In celebration of our national park’s 100th birthday, here is Stu Patterfoot at Theodore Roosevelt National Park in North Dakota.
Bison and wild horses roam the park. It was here in a parking lot, where I overheard a man asking a park ranger if he could put his granddaughter on the back of one of the bison walking though the lot so he could take a picture. I was very impressed by the young ranger’s calm no and explanation why not. Me, on the other hand, standing behind the grandpa, had popped open my eyes at his comment and dropped my jaw to the pavement. It would have taken me he’d asked that question, it would have taken me several minutes to respond. But then grandpa complained that the animals weren’t fenced in and why did they let them roam around if they were so dangerous? Well, they are fenced in, only the fences are miles and miles long. So: No sitting on the bison! Really. Don’t even get close. (In the photo below, Stu was only this close because he was inside a van. See the side mirror over his shoulder? Yeah. Don’t get close to wild animals. People are gored every year.)
Inside the park, it’s not just the animals, nor the human history of the area, but also the land itself. Just when you (I) think you’ve (I’ve) seen about every rock formation in the world (across these wide and varied United States), along comes an interesting sight. Take a gander at the size of this perfectly round naturally formed “pebble”.
In honor of our US National Park’s 100th birthday later this month, here are some shots of Stu Patterfoot visiting Wind Cave National Park in the southern Black Hills of South Dakota. This was the first cave in the world to be named a national park. (Thank you, Teddy Roosevelt.) The park is nearly 34,000 acres on the surface with plenty of wildlife, but below ground it includes one of the world’s largest cave system. It is famous for the calcite boxwork formation which is quite rare and stunning.
Visit our national parks this month.
P.S. Towards the end of August, all national parks will be free for four days!!!!
Here is Stu Patterfoot along the Blue Ridge Parkway, a National Parkway maintained by the US Parks Service. The road passes through several states. These were taken in North Carolina.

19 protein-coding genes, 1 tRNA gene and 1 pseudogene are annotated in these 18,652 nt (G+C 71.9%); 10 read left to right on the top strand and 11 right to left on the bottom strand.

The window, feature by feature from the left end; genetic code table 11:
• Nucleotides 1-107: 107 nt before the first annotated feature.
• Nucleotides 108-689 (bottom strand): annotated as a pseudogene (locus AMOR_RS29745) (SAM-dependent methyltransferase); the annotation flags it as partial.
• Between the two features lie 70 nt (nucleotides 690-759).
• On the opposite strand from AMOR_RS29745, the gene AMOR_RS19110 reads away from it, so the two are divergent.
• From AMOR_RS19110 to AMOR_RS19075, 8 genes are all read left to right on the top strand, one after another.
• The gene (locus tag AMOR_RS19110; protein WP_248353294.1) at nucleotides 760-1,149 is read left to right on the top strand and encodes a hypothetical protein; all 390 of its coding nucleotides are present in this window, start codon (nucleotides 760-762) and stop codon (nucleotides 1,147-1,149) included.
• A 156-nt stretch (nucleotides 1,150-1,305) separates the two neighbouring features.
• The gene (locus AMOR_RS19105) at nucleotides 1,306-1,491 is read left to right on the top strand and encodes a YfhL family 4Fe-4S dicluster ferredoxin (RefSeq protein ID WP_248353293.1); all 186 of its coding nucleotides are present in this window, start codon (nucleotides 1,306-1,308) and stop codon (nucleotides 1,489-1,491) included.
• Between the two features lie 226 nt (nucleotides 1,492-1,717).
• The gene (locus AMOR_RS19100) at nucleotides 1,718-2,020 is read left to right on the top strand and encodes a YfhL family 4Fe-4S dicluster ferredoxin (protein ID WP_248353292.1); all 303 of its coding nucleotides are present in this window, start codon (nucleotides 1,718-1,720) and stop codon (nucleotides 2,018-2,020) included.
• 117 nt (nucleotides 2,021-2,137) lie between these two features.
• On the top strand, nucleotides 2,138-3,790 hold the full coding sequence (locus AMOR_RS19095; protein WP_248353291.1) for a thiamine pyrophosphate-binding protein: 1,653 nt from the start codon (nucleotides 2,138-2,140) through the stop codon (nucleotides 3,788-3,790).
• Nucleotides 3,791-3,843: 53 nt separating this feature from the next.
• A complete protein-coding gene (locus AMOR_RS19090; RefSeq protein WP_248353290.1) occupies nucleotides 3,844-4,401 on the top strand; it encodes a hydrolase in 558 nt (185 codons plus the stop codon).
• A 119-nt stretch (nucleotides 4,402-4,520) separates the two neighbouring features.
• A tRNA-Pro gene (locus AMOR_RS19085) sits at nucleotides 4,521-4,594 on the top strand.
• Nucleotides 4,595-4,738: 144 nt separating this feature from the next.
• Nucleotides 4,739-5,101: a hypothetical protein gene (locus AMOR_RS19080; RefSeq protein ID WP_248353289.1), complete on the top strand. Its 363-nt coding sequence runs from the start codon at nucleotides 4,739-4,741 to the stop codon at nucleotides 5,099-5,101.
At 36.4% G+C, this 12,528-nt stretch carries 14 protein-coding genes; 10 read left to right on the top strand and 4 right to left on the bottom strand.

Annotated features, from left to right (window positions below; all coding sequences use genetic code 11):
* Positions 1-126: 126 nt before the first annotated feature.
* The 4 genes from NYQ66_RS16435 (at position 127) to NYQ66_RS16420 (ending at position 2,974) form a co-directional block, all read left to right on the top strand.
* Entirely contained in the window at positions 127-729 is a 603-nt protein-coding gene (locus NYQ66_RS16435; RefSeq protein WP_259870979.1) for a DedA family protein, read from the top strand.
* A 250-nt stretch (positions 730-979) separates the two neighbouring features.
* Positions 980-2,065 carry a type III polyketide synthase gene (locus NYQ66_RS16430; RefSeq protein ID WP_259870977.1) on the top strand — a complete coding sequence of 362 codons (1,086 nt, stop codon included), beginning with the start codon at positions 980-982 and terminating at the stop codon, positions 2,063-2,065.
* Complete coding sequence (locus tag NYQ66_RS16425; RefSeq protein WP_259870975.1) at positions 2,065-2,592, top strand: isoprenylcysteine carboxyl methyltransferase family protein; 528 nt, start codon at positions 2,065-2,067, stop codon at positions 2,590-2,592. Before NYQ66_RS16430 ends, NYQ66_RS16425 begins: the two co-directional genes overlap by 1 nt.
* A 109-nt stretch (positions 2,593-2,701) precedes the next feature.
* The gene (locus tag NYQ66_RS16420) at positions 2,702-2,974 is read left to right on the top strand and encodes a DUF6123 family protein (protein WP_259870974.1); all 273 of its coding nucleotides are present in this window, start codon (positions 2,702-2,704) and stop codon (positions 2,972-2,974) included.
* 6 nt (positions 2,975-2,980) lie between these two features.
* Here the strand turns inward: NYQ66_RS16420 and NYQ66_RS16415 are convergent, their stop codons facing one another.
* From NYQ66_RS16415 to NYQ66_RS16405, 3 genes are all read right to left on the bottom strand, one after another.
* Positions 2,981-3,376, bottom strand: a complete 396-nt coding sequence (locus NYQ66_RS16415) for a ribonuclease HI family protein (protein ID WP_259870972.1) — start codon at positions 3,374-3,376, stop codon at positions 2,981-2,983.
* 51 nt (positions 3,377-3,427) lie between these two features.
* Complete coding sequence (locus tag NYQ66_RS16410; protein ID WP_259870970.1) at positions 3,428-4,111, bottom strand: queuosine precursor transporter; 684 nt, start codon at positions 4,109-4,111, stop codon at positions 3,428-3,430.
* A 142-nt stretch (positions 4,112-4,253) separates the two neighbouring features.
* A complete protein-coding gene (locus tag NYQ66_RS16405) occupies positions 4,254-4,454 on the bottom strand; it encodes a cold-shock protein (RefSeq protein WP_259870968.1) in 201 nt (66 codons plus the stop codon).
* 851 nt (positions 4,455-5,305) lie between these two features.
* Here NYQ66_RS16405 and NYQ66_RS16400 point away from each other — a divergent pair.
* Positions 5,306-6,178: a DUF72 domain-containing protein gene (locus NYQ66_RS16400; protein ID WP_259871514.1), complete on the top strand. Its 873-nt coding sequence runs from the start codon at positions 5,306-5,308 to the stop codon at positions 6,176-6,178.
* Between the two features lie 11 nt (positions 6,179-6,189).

When I was a child, my father drove us home for a bit on this road. It is windy, hilly, and the speed limit is 35-45 mph. My father could hardly wait to find a way to exit it, curing the entire time because he couldn’t go fast. Decades later, my husband and I visited the Parkway. We savored every moment on the windy, hilly, gorgeously scenic road and did not want the journey to end. Stu Patterfoot liked it, too.
In celebration of our National Parks Birthday later this month, here is Stu Patterfoot in Rocky Mountains National Park in Colorado.
The park is enormous, and two photos can hardly capture the millions of places to stop for photogenic moments. Rocky Mountains National Park is an awesome landscape for fantasy stories, especially when you hike back into the wilderness (on trails) to when you can see or hear no sign of human life except for yourself (and companions).
Oh, and summertime is the best recommended time to visit, as some roads may be closed in the snowtime.
In Celebration of our National Parks Birthday which turns 100 on August 25th, here are shots of Pictured Rocks National Lakeshore in the Upper Peninsula of Michigan. It is named such because if the dells rock formations along the Lake Superior coast, but there are also the dunes to climb, the many, many waterfalls to hike through woods to see. Blues and greens. The water is very clear. Greens and blues and clear. And lots of water in many forms.
Granted, these are summer shots, which is a great time to head north to this national treasure. If you go in winter, you would have another wonderland scene, but the predominate color then would be white-white-white. Also, mind, that although the water looks inviting, only if you are of polar bear descent should you attempt a dip into cool Lake Superior – any time of year.
100 years ago this August, Teddy Roosevelt starting designating places as National Parks.
Here is Stu the Rabbit at Sleeping Bear Dunes National Lakeshore in northern Michigan.
The land is mostly sandy, covered in woods. Some of the dunes going down to Lake Michigan are hundreds of feet tall. Most are gradual, wood-covered sand hills, until some dune grass, then sand only at the water. There are miles of beach, some rocky, most sandy. Some of the beaches are deserted (by humans) even in the height of summer tourist season.
Enjoy your National Parks this summer.
On August 25, 2016, the National Park Service turns 100.
In college I was an armchair traveler as I took a course on the geology of our National Parks. I then decided I wanted to do more than just read about the land and see slides of all these places. I wanted to visit them. My original family wasn’t much for traveling for pleasure. One spring we went to Washington DC. That was about as close as we came to national parks although we did spend time outside, down on the farm and out boating on Lake Erie.
For the past nearly 40 years, we Carlsons have enjoyed many of our wonderful and varied US National Parks through the years.
When we lived in SD, I made a stuffed bunny to take to national parks to photograph for a book. The book(s) never happened, but blogging has. Although I have about 100 shots at each park, you shall now be the recipient of some of these National Park/Memorial/Seashores images with Stu the Rabbit.
Stu at Mount Rushmore, South Dakota